WAP is a Negro Spiritual

One year ago today, the world was blessed with one of the most prolific songs of the ages. Legendary female rappers, Cardi B, hailing from the Bronx, New York and Megan Thee Stallion, a cornbread fed Southern girl, dropped the musical single “WAP (Wet Ass Pussy).” The song begins with the women reciting the refrain “Yeah, yeah, yeah, yeah, yeah, you fucking with some wet-ass pussy bring a bucket and a mop for this wet-ass pussy, give me everything you got for this wet-ass pussy.” Throughout the entirety of the song, the lyrics are provocative yet direct and all the things I admire about women who openly embrace and express their sexuality. But, of course, as soon as the video was released and the song (with a radio edit version that exchanges “Wet Ass Pussy” for “Wet and Gushy”, which I find much more sexually graphic) hit the airways, WAP caused quite a stir. On the same day that the song was released, former California GOP congressional candidate, James P. Bradley tweeted “Cardi B & Megan Thee Stallion are what happens when children are raised without God and without a strong father figure. Their new ‘song’ The #WAP (which i heard accidentally) made me want to pour holy water in my ears and I feel sorry for future girls if this is their role model!” 

Bradley’s comments served as just a few of the blatantly racist and homophobic comments that came spewing from the mouths of men everywhere. Bradley’s comments assumed the stereotype that Black children grow up without fathers in their lives. A gross stereotype that completely fails to assume any responsibility for the unjust overcriminalization of drug use and distribution following the conclusion of the 2nd Great Migration that snatched Black fathers (and mothers just not as often) from their homes and their children throughout the 70s and well into today. Bradley also obviously fails to know that Megan grew up with her father in her life and regards him as her best friend. Another political pundit quipped “My only real concern is that the women involved — who apparently require a ‘bucket and a mop’ — get the medical care they require,” conservative pundit Ben Shapiro, “My doctor wife’s differential diagnosis: bacterial vaginosis, yeast infection, or trichomonis” — all of which are infections of the vagina.” When I read this response last year, I was left feeling a tremendous amount of sadness for this man’s wife. And then came a criticism from Snoop Dogg, a rapper who in the early 90s produced an album entitled “Doggystyle;” the album cover included a cartoon dog illustration of Snoop standing near a doghouse with cartoon depictions of dog women, with their bare… doggy… voluptuous… buttcheeks exposed on the cover. In an interview with “Central Ave”, Snoop noted “Let’s have some, you know, privacy, some intimacy where he wants to find out as opposed to you telling him.” He went on to add “That’s your jewel of the Nile. That’s what you should hold on to. That should be a possession that no one gets to know about until they know about it.” A remarkably hypocritical statement for a rapper who once said “Bitches ain’t shit but hoes and tricks, lick on these nuts and suck the dick, gets the fuck on after you’re done, then I hops in my coupe to make a quick run.”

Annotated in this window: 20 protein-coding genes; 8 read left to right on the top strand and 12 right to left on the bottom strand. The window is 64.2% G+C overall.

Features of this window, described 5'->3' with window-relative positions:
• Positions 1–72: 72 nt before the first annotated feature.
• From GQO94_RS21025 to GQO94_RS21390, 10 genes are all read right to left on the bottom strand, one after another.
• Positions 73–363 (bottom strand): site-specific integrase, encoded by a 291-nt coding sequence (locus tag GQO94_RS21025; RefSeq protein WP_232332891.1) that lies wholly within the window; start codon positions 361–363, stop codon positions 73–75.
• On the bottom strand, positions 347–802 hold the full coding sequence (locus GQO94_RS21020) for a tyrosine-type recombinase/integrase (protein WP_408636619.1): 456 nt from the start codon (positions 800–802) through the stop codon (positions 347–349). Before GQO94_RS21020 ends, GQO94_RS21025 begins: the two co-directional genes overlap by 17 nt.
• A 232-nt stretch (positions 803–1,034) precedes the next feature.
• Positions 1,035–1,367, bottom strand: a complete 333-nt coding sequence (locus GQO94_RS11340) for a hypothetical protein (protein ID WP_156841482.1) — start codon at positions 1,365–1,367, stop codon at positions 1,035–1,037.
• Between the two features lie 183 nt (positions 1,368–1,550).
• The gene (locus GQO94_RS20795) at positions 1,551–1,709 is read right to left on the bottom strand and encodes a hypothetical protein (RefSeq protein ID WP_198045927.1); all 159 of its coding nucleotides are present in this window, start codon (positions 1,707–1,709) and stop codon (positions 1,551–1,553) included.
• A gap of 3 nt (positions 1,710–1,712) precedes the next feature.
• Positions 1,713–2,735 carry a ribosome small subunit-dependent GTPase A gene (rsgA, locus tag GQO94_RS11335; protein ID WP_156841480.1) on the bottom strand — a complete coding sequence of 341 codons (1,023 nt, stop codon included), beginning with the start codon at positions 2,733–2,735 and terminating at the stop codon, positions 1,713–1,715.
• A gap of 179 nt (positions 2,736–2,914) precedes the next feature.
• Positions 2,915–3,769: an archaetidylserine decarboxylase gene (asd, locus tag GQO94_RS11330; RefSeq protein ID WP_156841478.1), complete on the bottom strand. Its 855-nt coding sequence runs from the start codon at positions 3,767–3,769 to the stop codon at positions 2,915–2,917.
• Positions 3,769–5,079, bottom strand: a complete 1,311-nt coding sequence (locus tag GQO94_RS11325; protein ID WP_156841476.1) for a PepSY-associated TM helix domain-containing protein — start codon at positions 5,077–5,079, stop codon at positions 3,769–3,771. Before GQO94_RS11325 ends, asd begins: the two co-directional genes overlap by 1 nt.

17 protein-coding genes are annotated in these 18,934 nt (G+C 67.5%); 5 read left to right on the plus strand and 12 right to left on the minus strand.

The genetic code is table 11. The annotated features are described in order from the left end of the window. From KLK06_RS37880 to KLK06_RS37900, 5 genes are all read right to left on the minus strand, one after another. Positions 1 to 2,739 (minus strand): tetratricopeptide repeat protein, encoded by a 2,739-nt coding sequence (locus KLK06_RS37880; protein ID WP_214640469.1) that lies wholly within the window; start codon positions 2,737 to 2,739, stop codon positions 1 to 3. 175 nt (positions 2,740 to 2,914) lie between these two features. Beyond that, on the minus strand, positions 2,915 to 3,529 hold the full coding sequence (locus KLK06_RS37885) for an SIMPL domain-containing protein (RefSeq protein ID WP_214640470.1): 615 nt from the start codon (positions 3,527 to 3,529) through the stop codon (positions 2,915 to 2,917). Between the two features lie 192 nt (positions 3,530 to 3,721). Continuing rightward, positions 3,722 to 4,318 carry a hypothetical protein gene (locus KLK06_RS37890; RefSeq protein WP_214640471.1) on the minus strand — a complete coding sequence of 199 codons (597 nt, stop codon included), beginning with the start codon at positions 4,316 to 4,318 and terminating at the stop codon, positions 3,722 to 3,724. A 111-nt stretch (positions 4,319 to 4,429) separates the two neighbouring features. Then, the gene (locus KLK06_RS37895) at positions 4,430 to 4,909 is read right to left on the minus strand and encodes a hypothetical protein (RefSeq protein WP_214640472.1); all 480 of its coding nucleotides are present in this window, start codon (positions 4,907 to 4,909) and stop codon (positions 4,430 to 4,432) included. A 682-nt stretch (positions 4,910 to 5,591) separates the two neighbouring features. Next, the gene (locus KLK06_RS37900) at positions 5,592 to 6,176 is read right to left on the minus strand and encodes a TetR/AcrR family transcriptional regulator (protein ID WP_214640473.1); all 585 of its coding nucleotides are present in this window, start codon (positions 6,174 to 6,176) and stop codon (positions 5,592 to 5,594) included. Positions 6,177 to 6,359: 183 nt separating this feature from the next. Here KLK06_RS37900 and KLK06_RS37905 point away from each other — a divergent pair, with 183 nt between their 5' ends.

As the criticisms poured in, I couldn’t understand the reason behind all the kerfuffle. I fell in love with hip hop almost 20 years ago. As such, I’ve heard plenty of men rap about womens’ breasts, hips, thighs and butts for years. Which, quite frankly I have no problem with. The female body is beautiful and should absolutely be celebrated, not just objectified. I was surprised that in 2020, people were so offended by women rapping similarly to all the male rappers I grew up with and adored. Well, I adored them once I was afforded the freedom to listen to hip hop.